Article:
MICHEL MARTIN, HOST:
I'm Michel Martin, and this is TELL ME MORE, from NPR News. Coming up, NPR has a new poll out on the presidential race, so we decided to talk a little bit about the science and business of polling and why so many polls conflict with each other. That's in just a few minutes.
But first, we want to talk a bit about that storm, Sandy, that lashed the East Coast this week. It is estimated that at least 15 people have died as a result of the storm. That's in the U.S. alone. NPR will continue to follow it as events warrant. And, of course, the most immediate concern is safety of people's property and families, of course.
But we wanted to talk about the toll that this storm and other natural disasters can take on mental health. For that conversation, we've called once again on psychiatrist Dr. Carl Bell. He is a professor of psychiatry at the University of Illinois at Chicago. He's also director of the Institute for Juvenile Research there, and joins us on many occasions to talk about mental health issues.
Dr. Bell, welcome back. Thanks for joining us once again.
CARL BELL: Thank you.
MARTIN: Dr. Bell, we often talk with you about - if I can call it that - man-made disasters, you know, violence and terrorism and the effect that that has on people and how to cope with those kinds of things. Do natural disasters affect people's psyches differently, or is it the same?
BELL: Well, you know, if someone does something, creates a man-made disaster, that's a choice they make. So some people actually believe because people make those choices, it has more impact on people's psyche because it's an act that the person chooses to do. And you start asking yourself: Why, you know, why did that person do this?
Natural disasters, on the other hand, are natural. They're acts of nature. And so they're a little bit different in terms of cause and volition. But in terms of being in the middle of something horrible, you're just in the middle of something horrible and you've got to do the best you can to make the best of it.
MARTIN: Are there certain people who react worse than others in these kinds of situations, who are more vulnerable - let me put it that way - in these kinds of situations?
BELL: Oh, yeah. Yeah, for sure. You know, people who are already mentally ill, who have schizophrenia, depression, bipolar disorder, panic disorder, people who are very scary and afraid, of course, are more vulnerable. Also people who have been previously harmed or traumatized or, in this case, if you're talking about humans victimized, they're more anxious, a lot of times.
But at the same time, those same people might actually be more resilient because they're a little more prepared for these kinds of things to happen. They may have, as a result of their previous trauma, developed a bit more faith and an understanding that life is kind of rough sometimes, and so you might as well expect it.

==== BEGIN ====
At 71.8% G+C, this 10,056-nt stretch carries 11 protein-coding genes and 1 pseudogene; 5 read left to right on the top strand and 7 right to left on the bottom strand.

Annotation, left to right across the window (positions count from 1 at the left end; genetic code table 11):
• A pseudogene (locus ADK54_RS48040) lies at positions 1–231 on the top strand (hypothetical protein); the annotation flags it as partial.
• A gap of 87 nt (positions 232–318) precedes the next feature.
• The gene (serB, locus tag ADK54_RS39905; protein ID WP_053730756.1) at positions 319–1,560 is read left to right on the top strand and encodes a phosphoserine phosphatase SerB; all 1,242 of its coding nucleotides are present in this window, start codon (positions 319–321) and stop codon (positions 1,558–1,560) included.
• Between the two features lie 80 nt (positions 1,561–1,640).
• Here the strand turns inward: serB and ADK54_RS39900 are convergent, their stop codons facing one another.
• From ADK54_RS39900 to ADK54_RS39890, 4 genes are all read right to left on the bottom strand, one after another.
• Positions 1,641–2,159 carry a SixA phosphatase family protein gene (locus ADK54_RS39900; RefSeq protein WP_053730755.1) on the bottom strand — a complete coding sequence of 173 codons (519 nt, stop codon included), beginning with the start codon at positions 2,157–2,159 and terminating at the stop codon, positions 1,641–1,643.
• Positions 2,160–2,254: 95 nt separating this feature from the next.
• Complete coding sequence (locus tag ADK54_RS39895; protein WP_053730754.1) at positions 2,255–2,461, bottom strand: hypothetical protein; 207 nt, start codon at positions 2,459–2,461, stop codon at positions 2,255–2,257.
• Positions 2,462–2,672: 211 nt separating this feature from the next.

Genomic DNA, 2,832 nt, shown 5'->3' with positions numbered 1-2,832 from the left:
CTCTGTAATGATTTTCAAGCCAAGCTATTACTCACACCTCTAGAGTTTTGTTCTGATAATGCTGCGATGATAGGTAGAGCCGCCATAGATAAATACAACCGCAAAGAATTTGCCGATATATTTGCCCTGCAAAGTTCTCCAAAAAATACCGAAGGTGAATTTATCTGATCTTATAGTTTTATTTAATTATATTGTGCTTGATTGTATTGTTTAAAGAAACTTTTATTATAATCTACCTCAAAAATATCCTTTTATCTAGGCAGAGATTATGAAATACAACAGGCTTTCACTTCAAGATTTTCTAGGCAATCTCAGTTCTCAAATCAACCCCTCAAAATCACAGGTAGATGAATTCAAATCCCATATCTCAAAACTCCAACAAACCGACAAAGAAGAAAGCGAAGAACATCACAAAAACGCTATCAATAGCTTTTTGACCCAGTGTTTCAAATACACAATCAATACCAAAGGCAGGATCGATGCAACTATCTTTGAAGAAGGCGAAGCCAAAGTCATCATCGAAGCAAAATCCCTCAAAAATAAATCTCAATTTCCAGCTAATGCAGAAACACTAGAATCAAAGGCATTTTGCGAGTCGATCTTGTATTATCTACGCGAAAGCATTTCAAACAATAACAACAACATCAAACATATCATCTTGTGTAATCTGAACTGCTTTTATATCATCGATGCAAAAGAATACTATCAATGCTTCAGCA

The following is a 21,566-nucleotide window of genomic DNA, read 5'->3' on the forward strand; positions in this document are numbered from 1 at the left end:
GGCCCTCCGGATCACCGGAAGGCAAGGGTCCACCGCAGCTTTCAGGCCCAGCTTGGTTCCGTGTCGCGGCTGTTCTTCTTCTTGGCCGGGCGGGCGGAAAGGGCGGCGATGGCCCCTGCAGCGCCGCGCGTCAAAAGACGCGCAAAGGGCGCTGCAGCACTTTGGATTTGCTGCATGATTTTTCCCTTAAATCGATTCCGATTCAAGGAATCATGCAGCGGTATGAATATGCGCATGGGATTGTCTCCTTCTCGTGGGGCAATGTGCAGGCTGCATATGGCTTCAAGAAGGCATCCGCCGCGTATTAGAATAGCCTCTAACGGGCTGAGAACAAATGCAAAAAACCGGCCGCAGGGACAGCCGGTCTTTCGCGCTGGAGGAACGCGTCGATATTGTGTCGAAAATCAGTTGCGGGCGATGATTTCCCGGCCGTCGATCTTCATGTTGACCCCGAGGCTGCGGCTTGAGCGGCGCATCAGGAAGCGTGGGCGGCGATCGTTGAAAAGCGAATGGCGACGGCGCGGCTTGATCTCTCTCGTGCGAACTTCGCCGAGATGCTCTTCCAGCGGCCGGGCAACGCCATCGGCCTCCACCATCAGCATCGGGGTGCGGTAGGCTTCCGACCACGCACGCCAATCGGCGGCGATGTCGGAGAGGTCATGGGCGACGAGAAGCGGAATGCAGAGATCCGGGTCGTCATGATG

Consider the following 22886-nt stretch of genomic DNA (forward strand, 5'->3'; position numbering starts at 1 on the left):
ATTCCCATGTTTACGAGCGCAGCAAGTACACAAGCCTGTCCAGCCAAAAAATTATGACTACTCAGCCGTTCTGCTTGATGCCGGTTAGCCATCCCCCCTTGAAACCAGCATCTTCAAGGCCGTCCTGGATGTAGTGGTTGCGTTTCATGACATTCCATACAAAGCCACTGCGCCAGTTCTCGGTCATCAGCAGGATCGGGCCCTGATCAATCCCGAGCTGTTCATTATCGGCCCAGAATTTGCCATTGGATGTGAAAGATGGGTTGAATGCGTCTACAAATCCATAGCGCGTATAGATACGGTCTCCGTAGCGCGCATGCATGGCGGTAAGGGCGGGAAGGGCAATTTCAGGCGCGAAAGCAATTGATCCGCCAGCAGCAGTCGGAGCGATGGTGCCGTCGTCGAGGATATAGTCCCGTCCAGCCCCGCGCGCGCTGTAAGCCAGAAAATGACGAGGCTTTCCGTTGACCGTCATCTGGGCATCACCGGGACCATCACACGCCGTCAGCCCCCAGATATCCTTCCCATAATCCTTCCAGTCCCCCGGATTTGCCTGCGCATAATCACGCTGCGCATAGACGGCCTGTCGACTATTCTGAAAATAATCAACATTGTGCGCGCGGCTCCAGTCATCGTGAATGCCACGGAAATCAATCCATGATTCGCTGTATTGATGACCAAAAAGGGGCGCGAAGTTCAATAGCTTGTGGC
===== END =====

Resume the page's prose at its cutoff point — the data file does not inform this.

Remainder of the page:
MARTIN: But what about the opposite side, people who seem kind of almost giddy when something like this happens?
BELL: Well, you know, people are strange creatures by nature, and so anything that hooks them, that stimulates that amygdala, that rollercoaster fear kind of a thing, it attracts people.
MARTIN: What about kids? I mean, you work with a lot of kids and...
MARTIN: ...I think that a lot of parents have already noted that, you know, things like lightning and thunder are kind of organically frightening to kids, anyway.
MARTIN: Do you have any thoughts about that? Or how parents could be handling this or should handle these kinds of things?
BELL: You know, the best example of that comes from Anna Freud, who wrote about the bombing in London. And her observation - which has been shown to be true through research - is that if the parents are OK, if the parents are calm, if the parents have hope, if the parents are exuding a sense that we can keep you safe, if the parents seem like they know what they're doing, that's extraordinarily protective of children.
If, on the other hand, the parents are losing it and, you know, going off, then that's not good for the kids.
MARTIN: As in any disaster, you know, one home can be perfectly fine while the one next door is flooded or destroyed...
MARTIN: ...or something like that, or - and, you know, you see that a lot. You know, the tree falls on this house.
BELL: Yeah, yeah.
MARTIN: The house next to it is perfectly fine. Does that do something to your psyche, particularly if you're the person whose house is fine?
BELL: Oh, sure. People - any time anything bad happens to anybody, mostly the first question that comes up is: Why me? You know, what did I do? Why me? And people have to grapple with that. Most people are trying to figure out the best way to be in life, and, of course, there's no answer.
People often turn to spiritual books or to gurus or counselors to try to find that answer out. The truth is that if you read those books or go to those people, they don't really have your answer. You've got to find your answer for yourself and dig it out. So it's always a challenge.
MARTIN: If you're just joining us, this is TELL ME MORE, from NPR News. I'm Michel Martin. We're talking about the mental health effects of disasters like the storm Sandy, which has hit the East Coast. I'm joined by Dr. Carl Bell. He's a psychiatrist and a professor of psychiatry at the University of Illinois at Chicago. And we turn to him frequently for discussions of mental health issues.
Dr. Bell, the other thing I was wondering is if sometimes people get through an even just fine, right...
MARTIN: ...the actual event itself. But then they find themselves experiencing something, you know, days, weeks later.
BELL: Yes. Yes.
MARTIN: Is that common? And why is that?
BELL: Well, yeah, it is common. Because when you're in something, you're in it and you're sort of shocked. You're surprised. You're unprepared - depending, again, on your life's experiences. And some people it takes time for them to process fully what they're in. That's why they call it post-traumatic stress disorder.